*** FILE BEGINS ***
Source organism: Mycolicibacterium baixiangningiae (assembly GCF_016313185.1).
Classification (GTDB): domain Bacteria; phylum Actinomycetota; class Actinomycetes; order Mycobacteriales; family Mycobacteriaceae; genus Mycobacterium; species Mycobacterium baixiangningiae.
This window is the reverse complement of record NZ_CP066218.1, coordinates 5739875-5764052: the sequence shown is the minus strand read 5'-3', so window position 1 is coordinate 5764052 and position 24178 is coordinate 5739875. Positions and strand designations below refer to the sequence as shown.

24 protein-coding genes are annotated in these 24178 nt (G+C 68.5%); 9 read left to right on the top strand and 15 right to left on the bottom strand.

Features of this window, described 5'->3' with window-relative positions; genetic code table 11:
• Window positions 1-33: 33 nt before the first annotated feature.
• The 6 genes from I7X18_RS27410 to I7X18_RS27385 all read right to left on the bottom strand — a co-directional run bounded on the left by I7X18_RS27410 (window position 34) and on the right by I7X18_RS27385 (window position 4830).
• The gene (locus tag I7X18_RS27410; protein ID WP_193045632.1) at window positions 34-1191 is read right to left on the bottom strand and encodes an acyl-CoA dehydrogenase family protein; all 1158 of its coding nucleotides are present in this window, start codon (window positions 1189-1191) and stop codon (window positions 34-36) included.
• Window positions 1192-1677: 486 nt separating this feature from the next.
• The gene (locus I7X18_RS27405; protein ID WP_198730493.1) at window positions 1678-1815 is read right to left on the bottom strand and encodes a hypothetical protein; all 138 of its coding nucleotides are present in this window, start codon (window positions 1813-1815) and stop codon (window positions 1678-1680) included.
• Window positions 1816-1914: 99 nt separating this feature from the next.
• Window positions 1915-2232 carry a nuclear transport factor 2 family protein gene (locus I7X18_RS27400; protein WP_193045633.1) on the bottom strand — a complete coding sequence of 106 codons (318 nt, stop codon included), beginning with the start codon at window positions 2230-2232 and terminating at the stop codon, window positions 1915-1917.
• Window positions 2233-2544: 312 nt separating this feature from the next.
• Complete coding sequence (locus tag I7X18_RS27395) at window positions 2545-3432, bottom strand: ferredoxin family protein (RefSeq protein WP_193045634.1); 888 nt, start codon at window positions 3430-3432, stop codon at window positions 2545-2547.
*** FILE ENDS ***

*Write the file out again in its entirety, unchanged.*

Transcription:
Source organism: Mycolicibacterium baixiangningiae (assembly GCF_016313185.1).
Classification (GTDB): domain Bacteria; phylum Actinomycetota; class Actinomycetes; order Mycobacteriales; family Mycobacteriaceae; genus Mycobacterium; species Mycobacterium baixiangningiae.
This window is the reverse complement of record NZ_CP066218.1, coordinates 5739875-5764052: the sequence shown is the minus strand read 5'-3', so window position 1 is coordinate 5764052 and position 24178 is coordinate 5739875. Positions and strand designations below refer to the sequence as shown.

24 protein-coding genes are annotated in these 24178 nt (G+C 68.5%); 9 read left to right on the top strand and 15 right to left on the bottom strand.

Features of this window, described 5'->3' with window-relative positions; genetic code table 11:
• Window positions 1-33: 33 nt before the first annotated feature.
• The 6 genes from I7X18_RS27410 to I7X18_RS27385 all read right to left on the bottom strand — a co-directional run bounded on the left by I7X18_RS27410 (window position 34) and on the right by I7X18_RS27385 (window position 4830).
• The gene (locus tag I7X18_RS27410; protein ID WP_193045632.1) at window positions 34-1191 is read right to left on the bottom strand and encodes an acyl-CoA dehydrogenase family protein; all 1158 of its coding nucleotides are present in this window, start codon (window positions 1189-1191) and stop codon (window positions 34-36) included.
• Window positions 1192-1677: 486 nt separating this feature from the next.
• The gene (locus I7X18_RS27405; protein ID WP_198730493.1) at window positions 1678-1815 is read right to left on the bottom strand and encodes a hypothetical protein; all 138 of its coding nucleotides are present in this window, start codon (window positions 1813-1815) and stop codon (window positions 1678-1680) included.
• Window positions 1816-1914: 99 nt separating this feature from the next.
• Window positions 1915-2232 carry a nuclear transport factor 2 family protein gene (locus I7X18_RS27400; protein WP_193045633.1) on the bottom strand — a complete coding sequence of 106 codons (318 nt, stop codon included), beginning with the start codon at window positions 2230-2232 and terminating at the stop codon, window positions 1915-1917.
• Window positions 2233-2544: 312 nt separating this feature from the next.
• Complete coding sequence (locus tag I7X18_RS27395) at window positions 2545-3432, bottom strand: ferredoxin family protein (RefSeq protein WP_193045634.1); 888 nt, start codon at window positions 3430-3432, stop codon at window positions 2545-2547.